On one hand, I’m a firm believer of “it’s better to have loved and lost than to not love at all.” As a result of knowing Hannah’s future, Louise is able to cherish each and every moment with her daughter. She loves Hannah with ever fiber of her being. Who’s to say that Hannah’s happier years weren’t worth it?

While I also believe in a women’s choice to do whatever she wants with her body, this situation is different because her actions absolutely impacts another person’s life negatively. It’s unfair that someone so young and just beginning her life would have it cut short. Some people might say it is cruel and irresponsible for Louise to bring her daughter into the world.

I really don’t know what to think of it but I keep turning it over in my mind. Louise doesn’t really have a rare circumstance. Some people have genetic disorders that can be passed down to their own kids. They have to choose whether or not they want to have kids or not. Some find out about a condition while the child is not yet born and they are faced with the same decision.

Is it up to the parents? Do some situations call for different actions or is there a universally ethical way of handling it? I don’t know myself. I hope I don’t have to choose and if I do, I hope I’ll be confident in my answer.

Movies

I Watched: Rogue One

Spoilers, beware.

I am not a huge Star Wars fan. I watched the first trilogy very quickly, bits and pieces of the second trilogy, and The Force Awakens. Honestly, most of what I know about Star Wars is from the Lego video games and Family Guy. However, my lack of knowledge of the franchise didn’t stop me from going to the theaters and watching the latest installment.

When I first watched the Rogue One trailer, I was left wanting for a little more. There were characters I haven’t seen before and it revealed little about the plot. I avoided any spoilers about the movie, somehow, so I truly was going into it with zero expectations. Overall, I enjoyed it.

The IMAX Experience

Because we missed the showing we originally planned to see and I had to get home at a certain time, I picked the next showing which was IMAX. It didn’t really click with me that it was IMAX until it was five minutes before the movie started and I looked down at my ticket wondering why there wasn’t a theater number on it. Turns out, the theater number was “IMAX.”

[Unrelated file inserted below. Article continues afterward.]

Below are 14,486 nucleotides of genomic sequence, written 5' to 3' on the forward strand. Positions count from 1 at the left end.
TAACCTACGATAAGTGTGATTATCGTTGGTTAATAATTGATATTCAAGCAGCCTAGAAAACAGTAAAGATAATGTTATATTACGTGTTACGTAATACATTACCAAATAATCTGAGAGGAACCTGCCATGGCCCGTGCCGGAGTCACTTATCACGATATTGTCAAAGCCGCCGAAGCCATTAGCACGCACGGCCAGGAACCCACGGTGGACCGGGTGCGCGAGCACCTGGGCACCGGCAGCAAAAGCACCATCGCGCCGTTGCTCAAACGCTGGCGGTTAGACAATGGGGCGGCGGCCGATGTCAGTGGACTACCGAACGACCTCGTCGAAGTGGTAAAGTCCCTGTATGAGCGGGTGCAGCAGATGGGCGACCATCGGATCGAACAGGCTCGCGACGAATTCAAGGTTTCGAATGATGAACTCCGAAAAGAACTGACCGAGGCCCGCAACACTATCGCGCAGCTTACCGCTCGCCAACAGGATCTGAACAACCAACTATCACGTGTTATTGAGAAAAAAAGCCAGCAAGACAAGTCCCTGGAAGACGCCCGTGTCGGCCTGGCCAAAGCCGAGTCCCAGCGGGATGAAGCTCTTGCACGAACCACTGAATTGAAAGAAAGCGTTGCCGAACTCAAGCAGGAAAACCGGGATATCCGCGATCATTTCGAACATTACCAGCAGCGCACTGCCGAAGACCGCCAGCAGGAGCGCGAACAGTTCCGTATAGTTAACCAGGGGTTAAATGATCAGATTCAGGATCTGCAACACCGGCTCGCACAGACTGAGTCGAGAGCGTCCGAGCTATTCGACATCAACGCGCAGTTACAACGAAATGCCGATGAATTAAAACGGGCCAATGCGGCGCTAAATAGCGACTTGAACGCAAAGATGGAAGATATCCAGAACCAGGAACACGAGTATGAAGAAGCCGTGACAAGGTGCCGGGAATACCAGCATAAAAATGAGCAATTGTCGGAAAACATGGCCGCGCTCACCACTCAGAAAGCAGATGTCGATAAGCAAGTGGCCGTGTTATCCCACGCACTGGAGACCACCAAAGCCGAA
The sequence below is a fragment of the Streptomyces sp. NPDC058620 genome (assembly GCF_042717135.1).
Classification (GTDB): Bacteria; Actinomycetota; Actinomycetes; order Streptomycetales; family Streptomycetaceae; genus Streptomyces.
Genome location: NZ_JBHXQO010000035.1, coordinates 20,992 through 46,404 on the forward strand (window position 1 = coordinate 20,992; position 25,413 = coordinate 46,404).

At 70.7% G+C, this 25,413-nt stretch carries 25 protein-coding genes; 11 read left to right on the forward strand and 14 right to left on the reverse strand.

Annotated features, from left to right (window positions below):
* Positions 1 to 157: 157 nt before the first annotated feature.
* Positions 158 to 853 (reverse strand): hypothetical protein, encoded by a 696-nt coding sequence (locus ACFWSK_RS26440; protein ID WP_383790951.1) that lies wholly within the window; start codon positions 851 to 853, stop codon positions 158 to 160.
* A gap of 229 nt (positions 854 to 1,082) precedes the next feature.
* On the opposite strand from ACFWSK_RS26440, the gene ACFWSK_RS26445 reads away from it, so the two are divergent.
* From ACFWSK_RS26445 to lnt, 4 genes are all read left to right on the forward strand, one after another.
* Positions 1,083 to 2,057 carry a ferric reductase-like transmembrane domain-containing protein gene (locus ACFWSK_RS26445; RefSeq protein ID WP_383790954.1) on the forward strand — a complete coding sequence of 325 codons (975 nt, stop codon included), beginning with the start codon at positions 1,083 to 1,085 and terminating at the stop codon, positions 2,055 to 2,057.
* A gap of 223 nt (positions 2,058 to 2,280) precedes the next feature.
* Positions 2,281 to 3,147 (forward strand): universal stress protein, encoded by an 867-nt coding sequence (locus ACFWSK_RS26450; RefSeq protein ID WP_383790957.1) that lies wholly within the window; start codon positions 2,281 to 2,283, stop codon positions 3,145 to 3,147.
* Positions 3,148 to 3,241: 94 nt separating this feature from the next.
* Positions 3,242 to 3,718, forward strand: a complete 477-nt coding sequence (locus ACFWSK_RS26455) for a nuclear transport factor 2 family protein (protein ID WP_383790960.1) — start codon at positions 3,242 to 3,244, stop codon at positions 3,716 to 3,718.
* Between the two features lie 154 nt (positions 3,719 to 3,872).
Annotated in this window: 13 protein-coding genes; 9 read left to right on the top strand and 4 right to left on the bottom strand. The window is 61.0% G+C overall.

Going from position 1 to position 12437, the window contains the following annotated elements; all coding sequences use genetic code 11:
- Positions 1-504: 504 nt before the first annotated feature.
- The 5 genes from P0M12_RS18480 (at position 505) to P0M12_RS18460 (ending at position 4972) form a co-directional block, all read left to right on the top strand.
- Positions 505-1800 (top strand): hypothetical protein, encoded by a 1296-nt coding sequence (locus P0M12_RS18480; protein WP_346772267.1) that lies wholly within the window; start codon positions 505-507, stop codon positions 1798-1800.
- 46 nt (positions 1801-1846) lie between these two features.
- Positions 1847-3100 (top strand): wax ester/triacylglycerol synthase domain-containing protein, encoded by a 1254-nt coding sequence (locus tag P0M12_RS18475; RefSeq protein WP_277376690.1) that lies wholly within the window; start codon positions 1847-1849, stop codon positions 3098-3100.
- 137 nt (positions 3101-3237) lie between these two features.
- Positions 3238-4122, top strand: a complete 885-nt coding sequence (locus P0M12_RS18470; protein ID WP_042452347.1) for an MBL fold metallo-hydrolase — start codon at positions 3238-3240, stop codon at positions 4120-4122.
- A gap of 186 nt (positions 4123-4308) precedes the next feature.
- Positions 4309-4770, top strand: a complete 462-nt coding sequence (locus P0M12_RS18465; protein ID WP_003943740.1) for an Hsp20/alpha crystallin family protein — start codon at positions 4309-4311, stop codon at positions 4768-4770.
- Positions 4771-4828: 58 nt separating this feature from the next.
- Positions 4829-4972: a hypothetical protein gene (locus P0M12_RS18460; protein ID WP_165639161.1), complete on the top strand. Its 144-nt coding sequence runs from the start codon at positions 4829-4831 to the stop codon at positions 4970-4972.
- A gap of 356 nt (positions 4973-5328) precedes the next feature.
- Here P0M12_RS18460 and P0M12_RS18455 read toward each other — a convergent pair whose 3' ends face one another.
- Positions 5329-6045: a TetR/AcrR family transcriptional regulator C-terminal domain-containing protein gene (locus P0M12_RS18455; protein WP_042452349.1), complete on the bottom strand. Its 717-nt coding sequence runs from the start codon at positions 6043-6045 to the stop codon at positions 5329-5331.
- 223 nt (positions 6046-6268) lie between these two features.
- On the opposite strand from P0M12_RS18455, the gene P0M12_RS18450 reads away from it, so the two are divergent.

Now, I don’t have an eye for special effects or resolution or whatever film buffs look for in terms of aesthetic quality. But right off the bat I realized that the movie was definitely not made to be 3D. There wasn’t a whole lot of depth and quite honestly, I forgot I was watching a supposedly 3D movie. In my opinion, skip the IMAX, you’re probably not missing much.

The CGI

Okay, I wasn’t completely spoiler free going into this movie. I had read somewhere on Reddit mentioning Princess Leia being recreated with CGI and not recasted. Thankfully I didn’t remember that comment until the scene where Leia appears. My first thought was, “Woah, that’s CGI?” I honestly think they did a great job.

It also wasn’t until I went on Reddit did I realize Tarkin was done in CGI as well. Not once did I get an uncanny valley vibe from that character. Now that I’m looking at screenshots after the fact, he does look significantly more cartoony. Still, it looks pretty impressive. Maybe my favourable opinion is due to the 3D masking some of the obvious CGI giveaways.

The Story

Like I said before, I had no idea what to expect going into the movie when it came to the plot. Since I’m not too familiar to the universe, it took me a while to grasp what exactly what was happening but I got the jist of it.

There were some cheesy moments, such as when Jyn goes to the Alliance with her father’s message and nothing comes out of it but wait, some people totally believe her and will go against their organization to help her! I get that it was necessary but it was a tad predictable.

The ending kinda left me in shock. When K-2 was killed my jaw hung open slightly. Then Donnie Yen died (I really don’t know the characters names very well) and I was getting a bit teary eyed. Then the big dude who follows Donnie Yen everywhere exploded. The deaths never stopped coming!

But what surprised me the most was the bittersweet ending. The mission is complete but many lives were sacrificed. One of the Rebel councillors implied that it would have been a suicide mission and it was. The last scene reminded me of the end of 2012, of the two people holding onto each other in the incoming tidal wave. Honestly, it was a beautiful scene.

The Characters

K-2 was a very refreshing character and I enjoyed his comedic relief. And I think that’s the only character in the entire movie that made a lasting impression on me.

Throughout the entire movie I was trying to determine Cassian’s accent. French? Spanish? I still don’t know. Jyn was a little bit of a disappointment but I was thrilled at a female lead, even if Jyn felt extremelt flat. Donnie Yen’s character was pretty badass and I enjoyed his dynamic with his big sidekick. Tarkin was wonderfully creepy and fit the bill for a stereotypical villain but that’s all he was.

In short, nothing spectacular about the characters.

The Summary

It was a good movie. I don’t have much to complain about other than the flat characters that I felt little attachment to. Was it worth like $20 for the IMAX? Nope. But I think most people are pretty pleased with the movie and so am I.